- Health management interventions which promote vaccination against prevalent endemic diseases; deworming for common parasites; provision of clinical care for sick individuals, including clinical examination and treatment of the sick; isolation or quarantine of the sick and giving proper care, and collection of proper samples for laboratory investigation.
Basic husbandry and health practices significantly reduce mortality
Evaluation of the project husbandry and health MIPs showed a marked decrease in young stock mortality in participating households between baseline and final evaluation. For example, cattle calf mortality across all production systems decreased by almost 60%. In enrolled pastoralist areas a calf born before the intervention only had a 50% chance of surviving to one year of age, but after the intervention this had increased to almost a 90% chance of surviving to one year of age, representing a 72% decrease in mortality. For small ruminants, large decreases in mortality between 60 – 74% were observed in mixed and pastoralist areas. Camel calf mortality also showed a very encouraging decrease between baseline and final evaluation. Prior to the husbandry and health MIPs, camel calf mortality in the target pastoralist areas was very high at 43%, but this dropped to around 15% post intervention. These very promising results from the YSMR project indicate that by implementing basic husbandry and health practices at the household level, farmers can significantly reduce young stock mortality. In turn, this could save millions of young stock lives per year. For example, up to 1.1 million cattle calves and 3.2 million small ruminants could be saved each year in pastoralist areas alone if this reduction in mortality was achieved in every farming household.
Encouraging intervention uptake
During this project most households, were able to improve on two or more of the intervention areas. The next step is to scale up coverage of these intervention packages to as many households as is possible. However, a number of challenges have the potential to block or slow down the adoption of these interventions. Some farmers reported a lack of adequate farm space and feed shortage as major constraints for sustainable dairy cattle production and development. In addition, despite undertaking training, some farmers still did not provide colostrum to calves on the first day of life ─ especially where dairy business is not the primary source of income. This means besides training, other incentives to adoption may be required. Access to affordable veterinary services including vaccines, diagnostics, drugs and animal health advisory services also determines how farmers adopt the recommended animal health interventions.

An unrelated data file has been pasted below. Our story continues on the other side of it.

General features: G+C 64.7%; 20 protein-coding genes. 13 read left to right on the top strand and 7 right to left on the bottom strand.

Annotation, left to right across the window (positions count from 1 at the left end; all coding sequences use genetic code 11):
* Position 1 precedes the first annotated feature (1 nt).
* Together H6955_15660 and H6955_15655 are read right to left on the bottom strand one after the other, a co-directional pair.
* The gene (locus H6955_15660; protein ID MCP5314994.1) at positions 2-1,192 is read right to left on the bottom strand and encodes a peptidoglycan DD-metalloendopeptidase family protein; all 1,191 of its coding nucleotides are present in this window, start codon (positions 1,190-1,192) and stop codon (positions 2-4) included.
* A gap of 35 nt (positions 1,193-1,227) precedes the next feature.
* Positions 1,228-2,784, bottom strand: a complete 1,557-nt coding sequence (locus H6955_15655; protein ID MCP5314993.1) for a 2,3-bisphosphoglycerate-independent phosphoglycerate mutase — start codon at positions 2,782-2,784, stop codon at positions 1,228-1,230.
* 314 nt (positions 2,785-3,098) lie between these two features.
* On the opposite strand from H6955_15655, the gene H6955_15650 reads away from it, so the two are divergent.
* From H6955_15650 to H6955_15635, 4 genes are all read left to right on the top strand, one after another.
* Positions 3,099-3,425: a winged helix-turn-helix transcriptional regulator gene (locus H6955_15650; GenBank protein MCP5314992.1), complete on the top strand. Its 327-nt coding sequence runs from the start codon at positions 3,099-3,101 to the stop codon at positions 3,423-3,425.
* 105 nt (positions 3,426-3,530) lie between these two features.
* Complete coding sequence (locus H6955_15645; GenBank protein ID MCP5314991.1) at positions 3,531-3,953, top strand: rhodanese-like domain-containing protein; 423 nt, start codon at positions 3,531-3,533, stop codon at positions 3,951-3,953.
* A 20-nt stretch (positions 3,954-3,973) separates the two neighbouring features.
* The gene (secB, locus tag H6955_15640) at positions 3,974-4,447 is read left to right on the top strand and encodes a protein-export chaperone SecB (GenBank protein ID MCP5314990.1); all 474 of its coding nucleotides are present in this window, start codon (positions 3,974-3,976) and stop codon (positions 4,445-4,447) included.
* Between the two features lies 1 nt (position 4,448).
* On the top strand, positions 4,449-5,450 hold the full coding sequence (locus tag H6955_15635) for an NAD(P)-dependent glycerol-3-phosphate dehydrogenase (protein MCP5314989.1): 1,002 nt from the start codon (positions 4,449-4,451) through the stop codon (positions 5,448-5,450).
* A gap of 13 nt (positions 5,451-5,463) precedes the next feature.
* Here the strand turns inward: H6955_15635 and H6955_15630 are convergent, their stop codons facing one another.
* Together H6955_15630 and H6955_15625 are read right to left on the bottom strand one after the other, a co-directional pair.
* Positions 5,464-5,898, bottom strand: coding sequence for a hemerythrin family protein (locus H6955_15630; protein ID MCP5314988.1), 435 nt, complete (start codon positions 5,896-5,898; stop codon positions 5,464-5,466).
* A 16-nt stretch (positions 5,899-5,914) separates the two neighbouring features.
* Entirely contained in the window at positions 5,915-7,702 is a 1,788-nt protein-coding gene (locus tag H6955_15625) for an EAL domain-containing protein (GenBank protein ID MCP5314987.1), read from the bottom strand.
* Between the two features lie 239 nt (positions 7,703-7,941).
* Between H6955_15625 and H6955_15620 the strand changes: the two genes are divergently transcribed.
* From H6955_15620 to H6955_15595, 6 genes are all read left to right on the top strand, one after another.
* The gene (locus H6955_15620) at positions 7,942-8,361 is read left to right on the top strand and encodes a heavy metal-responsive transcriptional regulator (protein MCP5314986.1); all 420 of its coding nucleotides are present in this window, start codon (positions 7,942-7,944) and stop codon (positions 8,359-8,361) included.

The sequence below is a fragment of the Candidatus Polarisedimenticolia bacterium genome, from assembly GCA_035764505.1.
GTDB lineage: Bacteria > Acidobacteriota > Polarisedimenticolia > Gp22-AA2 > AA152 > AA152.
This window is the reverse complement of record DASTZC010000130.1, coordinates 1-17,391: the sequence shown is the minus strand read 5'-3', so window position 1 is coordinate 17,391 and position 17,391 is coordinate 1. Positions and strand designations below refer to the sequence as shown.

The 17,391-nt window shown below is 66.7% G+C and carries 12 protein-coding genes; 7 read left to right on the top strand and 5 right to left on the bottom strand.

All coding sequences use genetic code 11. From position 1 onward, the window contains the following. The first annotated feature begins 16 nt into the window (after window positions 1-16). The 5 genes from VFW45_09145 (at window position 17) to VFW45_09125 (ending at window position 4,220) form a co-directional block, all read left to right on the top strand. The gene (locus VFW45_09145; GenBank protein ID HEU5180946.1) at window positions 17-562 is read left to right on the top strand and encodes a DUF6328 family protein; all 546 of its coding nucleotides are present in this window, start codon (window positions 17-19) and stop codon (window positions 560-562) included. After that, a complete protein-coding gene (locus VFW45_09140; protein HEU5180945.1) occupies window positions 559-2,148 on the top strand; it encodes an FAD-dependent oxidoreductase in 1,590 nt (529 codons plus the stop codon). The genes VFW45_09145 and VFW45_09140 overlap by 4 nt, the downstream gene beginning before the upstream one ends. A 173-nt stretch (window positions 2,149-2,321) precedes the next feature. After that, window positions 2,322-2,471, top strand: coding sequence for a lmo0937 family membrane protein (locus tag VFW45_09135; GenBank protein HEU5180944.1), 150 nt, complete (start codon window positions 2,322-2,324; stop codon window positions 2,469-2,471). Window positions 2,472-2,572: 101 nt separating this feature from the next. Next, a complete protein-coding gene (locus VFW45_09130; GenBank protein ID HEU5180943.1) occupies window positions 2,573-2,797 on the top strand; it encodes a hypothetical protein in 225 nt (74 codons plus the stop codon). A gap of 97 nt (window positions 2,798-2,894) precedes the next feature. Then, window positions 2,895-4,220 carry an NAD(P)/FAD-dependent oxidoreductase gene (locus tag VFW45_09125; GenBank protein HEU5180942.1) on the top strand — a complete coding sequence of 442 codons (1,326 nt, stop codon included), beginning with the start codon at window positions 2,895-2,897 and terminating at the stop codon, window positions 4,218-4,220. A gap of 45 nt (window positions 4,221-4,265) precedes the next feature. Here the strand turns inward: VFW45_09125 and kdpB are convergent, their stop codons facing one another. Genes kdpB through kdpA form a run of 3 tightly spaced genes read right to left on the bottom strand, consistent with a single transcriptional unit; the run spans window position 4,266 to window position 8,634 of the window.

In general, better management was captured during the final evaluation of the project, with more animals receiving colostrum on the first day of life, more young animals receiving milk replacers and water, and more dams receiving supplementary feed, etc. The contribution of each individual factor is difficult to ascertain; however, overall, fewer young animals died due to malnutrition and there was reduced prevalence of diarrhea and pneumonia in young animals and mastitis in the dams.
Promoting these interventions and imparting basic animal husbandry knowledge among livestock-keeping households has the potential to reduce young stock mortality significantly. Additionally, better management might decrease or minimize the environmental influences by producing more resilient young animals. Transferring this knowledge to more farming households through a multipronged approach can lead to greater impact given the diverse nature of the contexts where livestock-keeping takes place, particularly in Ethiopia. Different communities, households, and individuals may therefore need different tools, approaches and strategies to access, learn and adopt these practices. Government and other development actors should thus use a mix of knowledge transfer approaches to impart the basic knowledge on young stock management practices, including digital and print media, field demonstrations, farmer field schools, and training.